ITER fusion project gets power supply equipment delivery from Russia

04 August 2022

The 25th batch of electrical equipment has been delivered, in 14 trailers, to the construction site of the International Thermonuclear Experimental Reactor (ITER) in the south of France.

(Image: Rosatom) The delivery, from St Petersburg, was of equipment for the power supply system "without which it is impossible to obtain the first plasma at the reactor" and included "switching equipment, busbars and energy-absorbing resistors for power supply and protection of the superconducting magnetic system of the ITER reactor", which Rosatom said was the most expensive and complex of Russian obligations under the ITER project.

ITER is a major international project to build a tokamak fusion device in Cadarache, France, designed to prove the feasibility of fusion as a large-scale and carbon-free source of energy. The goal of ITER is to operate at 500 MW (for at least 400 seconds continuously) with 50 MW of plasma heating power input. It appears that an additional 300 MWe of electricity input may be required in operation. No electricity will be generated at ITER.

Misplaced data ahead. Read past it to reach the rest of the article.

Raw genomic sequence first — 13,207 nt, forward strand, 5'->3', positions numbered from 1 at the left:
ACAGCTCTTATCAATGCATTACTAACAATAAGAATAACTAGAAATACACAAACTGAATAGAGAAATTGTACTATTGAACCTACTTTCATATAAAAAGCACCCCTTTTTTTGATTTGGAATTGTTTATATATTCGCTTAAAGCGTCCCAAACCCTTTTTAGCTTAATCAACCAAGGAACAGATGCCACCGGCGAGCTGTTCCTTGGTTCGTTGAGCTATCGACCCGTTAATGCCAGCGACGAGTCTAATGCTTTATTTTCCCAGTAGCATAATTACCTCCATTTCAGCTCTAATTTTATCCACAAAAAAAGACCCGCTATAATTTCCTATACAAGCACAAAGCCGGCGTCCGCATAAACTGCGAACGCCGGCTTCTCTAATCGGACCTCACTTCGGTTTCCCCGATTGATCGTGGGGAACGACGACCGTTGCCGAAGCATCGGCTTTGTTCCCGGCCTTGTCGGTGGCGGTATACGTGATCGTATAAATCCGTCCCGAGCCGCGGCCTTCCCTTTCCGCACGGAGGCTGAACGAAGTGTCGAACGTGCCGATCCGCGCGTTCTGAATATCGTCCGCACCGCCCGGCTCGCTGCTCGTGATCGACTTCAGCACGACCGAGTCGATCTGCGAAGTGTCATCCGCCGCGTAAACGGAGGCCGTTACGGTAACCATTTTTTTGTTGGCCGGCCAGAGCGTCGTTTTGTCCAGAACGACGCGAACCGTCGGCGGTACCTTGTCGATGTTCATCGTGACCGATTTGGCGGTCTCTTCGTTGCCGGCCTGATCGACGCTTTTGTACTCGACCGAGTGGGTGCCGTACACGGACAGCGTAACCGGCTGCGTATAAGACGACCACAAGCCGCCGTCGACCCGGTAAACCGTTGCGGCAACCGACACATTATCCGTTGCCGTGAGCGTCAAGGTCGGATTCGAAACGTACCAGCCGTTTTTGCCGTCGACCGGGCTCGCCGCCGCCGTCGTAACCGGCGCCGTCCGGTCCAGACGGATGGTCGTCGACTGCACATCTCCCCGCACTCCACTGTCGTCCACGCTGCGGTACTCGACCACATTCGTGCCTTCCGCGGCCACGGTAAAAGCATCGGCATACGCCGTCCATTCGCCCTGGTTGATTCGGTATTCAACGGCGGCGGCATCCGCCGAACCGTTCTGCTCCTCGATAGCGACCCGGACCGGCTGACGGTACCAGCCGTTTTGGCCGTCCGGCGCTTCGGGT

Thirty five nations are collaborating to build ITER - the European Union is contributing almost half of the cost of its construction, while the other six members (China, India, Japan, South Korea, Russia and the USA) are contributing equally to the rest. Construction began in 2010 and the original 2018 first plasma target date was put back to 2025 by the ITER council in 2016. That date is set to be revised again in the next year.

Researched and written by World Nuclear News